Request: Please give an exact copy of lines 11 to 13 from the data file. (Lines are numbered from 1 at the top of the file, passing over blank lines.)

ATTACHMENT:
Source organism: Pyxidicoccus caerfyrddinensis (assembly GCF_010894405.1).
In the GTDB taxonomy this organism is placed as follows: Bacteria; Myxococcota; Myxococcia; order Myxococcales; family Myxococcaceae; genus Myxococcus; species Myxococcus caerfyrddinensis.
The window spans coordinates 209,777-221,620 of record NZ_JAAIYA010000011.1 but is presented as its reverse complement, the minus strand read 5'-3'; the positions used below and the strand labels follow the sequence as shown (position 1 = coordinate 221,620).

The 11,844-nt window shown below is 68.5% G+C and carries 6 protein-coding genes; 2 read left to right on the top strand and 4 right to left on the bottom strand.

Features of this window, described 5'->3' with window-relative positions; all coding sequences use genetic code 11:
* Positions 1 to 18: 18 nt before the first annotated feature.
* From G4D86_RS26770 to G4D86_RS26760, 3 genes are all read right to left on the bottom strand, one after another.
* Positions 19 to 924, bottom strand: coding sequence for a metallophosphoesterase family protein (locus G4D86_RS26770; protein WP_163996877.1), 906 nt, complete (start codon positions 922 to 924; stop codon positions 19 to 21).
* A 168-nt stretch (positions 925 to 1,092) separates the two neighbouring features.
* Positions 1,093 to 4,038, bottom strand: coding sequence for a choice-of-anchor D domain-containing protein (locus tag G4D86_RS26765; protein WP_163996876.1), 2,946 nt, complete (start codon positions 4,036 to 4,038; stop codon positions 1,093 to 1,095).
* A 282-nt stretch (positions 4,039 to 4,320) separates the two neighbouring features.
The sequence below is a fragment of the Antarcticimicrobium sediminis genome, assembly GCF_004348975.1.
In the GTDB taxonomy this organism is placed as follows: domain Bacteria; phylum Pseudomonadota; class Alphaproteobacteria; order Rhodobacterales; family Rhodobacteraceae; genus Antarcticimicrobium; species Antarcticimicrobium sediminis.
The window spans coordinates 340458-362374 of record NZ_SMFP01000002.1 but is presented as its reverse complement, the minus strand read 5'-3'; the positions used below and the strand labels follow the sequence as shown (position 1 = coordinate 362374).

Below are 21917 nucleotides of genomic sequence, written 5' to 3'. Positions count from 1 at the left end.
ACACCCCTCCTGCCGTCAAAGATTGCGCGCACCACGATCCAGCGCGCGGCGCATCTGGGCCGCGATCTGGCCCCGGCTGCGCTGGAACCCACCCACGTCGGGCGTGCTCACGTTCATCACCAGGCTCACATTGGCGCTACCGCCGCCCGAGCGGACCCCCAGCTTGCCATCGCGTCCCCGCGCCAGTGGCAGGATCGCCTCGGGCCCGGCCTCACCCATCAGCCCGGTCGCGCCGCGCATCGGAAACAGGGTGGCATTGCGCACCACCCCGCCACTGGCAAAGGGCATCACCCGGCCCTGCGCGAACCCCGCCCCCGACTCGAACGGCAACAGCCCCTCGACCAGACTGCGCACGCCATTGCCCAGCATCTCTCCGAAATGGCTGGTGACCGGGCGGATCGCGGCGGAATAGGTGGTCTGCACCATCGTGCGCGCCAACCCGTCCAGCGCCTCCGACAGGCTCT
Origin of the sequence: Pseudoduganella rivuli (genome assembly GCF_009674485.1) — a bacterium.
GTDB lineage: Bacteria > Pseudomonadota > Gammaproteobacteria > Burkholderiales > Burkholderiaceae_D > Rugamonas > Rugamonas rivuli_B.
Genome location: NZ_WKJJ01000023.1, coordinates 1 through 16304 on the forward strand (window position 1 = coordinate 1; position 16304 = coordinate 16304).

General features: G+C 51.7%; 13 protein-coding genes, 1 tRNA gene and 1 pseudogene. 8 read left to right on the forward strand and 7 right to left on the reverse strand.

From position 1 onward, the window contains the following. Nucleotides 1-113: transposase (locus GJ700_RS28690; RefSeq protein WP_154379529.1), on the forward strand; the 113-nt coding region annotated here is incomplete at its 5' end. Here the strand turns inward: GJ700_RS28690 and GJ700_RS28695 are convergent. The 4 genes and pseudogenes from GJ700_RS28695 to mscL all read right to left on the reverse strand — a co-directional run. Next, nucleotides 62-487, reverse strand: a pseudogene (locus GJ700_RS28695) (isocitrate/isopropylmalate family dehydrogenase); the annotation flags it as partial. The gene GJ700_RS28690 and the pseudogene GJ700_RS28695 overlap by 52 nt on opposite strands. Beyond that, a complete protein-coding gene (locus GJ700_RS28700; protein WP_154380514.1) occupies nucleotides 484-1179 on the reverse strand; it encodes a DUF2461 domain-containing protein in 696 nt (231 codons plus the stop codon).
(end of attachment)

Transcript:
* A 282-nt stretch (positions 4,039 to 4,320) separates the two neighbouring features.
The sequence below is a fragment of the Antarcticimicrobium sediminis genome, assembly GCF_004348975.1.
In the GTDB taxonomy this organism is placed as follows: domain Bacteria; phylum Pseudomonadota; class Alphaproteobacteria; order Rhodobacterales; family Rhodobacteraceae; genus Antarcticimicrobium; species Antarcticimicrobium sediminis.